Business risks of AI adoption require careful consideration: Darren Mead

With the first global AI Safety Summit recently held in the UK and the government’s preceding discussion papers on the capabilities and risks of AI, media headlines have ranged from the optimistic to the apocalyptic.

For businesses across all sectors, there are undoubtedly huge opportunities in the adoption of AI, but there are also significant weaknesses and risks, which need to be carefully considered.

What are LLMs?

Large Language Models (LLMs) fall under the category of generative AI and have been around for decades but gained huge exposure with the launch of the ChatGPT tool in late 2022.

Darren Mead shares his expert insightDarren Mead shares his expert insight
Darren Mead shares his expert insight
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Essentially, LLMs scrape vast amounts of internet data to generate new content based on the parameters set by the user. They offer a wide variety of business benefits, including automated content creation, workplace training, generating market intelligence, data analysis and providing customer service via chatbots or virtual assistants.

Accuracy and bias

As with most disruptors, LLMs are in their relative infancy and are therefore more prone to flaws and weaknesses. Firstly, there is no guarantee of accuracy, as the content produced is only as accurate as the data fuelling it. They can also “hallucinate” information, creating a false or misleading response.

Because biases are prevalent in much real-world data, LLM generated content can also reflect things like gender or racial biases back to us by favouring certain cultural references over others and even creating harmful or offensive material.

Going forward, we’ll see an increasingly hybrid approach, where AI models based on machine learning are overlaid with expert human knowledge, to develop fine-tuned, industry specific models.

Data security and controls

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It’s also vital to consider data security. Whilst including data in an LLM query will not generally result in it being incorporated into the model, it will be stored by the provider and could lead to sensitive data in questions being used for developing future versions. Individuals and organisations need to take great care therefore and avoid using organisational, employee or client data for example in prompts.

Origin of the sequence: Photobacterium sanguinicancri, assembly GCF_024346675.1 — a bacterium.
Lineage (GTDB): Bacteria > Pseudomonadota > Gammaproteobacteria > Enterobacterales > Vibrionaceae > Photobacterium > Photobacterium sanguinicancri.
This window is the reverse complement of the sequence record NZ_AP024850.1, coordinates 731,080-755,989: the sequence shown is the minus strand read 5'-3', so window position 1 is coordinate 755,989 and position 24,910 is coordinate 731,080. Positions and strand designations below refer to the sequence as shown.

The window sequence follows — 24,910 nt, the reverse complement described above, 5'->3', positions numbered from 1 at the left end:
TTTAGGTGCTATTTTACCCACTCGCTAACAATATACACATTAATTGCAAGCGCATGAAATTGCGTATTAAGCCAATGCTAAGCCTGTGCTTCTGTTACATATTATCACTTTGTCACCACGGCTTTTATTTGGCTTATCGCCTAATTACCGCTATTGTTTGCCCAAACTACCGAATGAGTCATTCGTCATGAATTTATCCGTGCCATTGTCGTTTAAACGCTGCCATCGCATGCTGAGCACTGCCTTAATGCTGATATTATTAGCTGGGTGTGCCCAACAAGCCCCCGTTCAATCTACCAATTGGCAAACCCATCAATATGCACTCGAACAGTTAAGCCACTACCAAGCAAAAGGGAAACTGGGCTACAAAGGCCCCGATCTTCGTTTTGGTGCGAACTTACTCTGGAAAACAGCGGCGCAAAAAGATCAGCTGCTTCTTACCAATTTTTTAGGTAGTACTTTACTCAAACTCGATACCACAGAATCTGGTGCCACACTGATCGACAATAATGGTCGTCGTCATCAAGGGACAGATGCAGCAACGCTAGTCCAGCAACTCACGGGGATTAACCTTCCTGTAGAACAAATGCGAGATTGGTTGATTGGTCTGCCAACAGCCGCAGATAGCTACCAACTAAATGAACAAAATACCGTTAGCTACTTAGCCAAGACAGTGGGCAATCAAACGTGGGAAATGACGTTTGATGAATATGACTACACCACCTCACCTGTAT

A more immediate issue is that many companies will not currently have documented controls in place that take account of LLMs, which as evolving technology presents its own challenges, and so could be open to both deliberate and unintentional misuse by employees.

Future threats

As a relatively new technology, we also need to consider the potential future business threats of LLMs.

There are evolving ethical and legal issues in using generative AI, an example being the class action lawsuit Google is facing for unauthorised scraping of website data to train its AI systems, which plaintiffs contend violated their privacy and property rights. Depending on the outcome, this could lead to increased governance of LLMs in future.

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Use of this technology is also highly likely to accelerate the frequency and sophistication of criminal activities such as scams, fraud, impersonation, ransomware and data harvesting, according to the government’s discussion paper on security risks in generative AI.

Whilst being early adopters may offer certain attractions, businesses need to proceed with caution in order to be confident that they are not placing their organisation, employees or clients at risk, especially as industry designed LLM solutions, trained on sector-specific data, will continue to evolve and multiply over time.

Darren Mead is Director of Risk at Progeny​​​​​​​​​​​​​​

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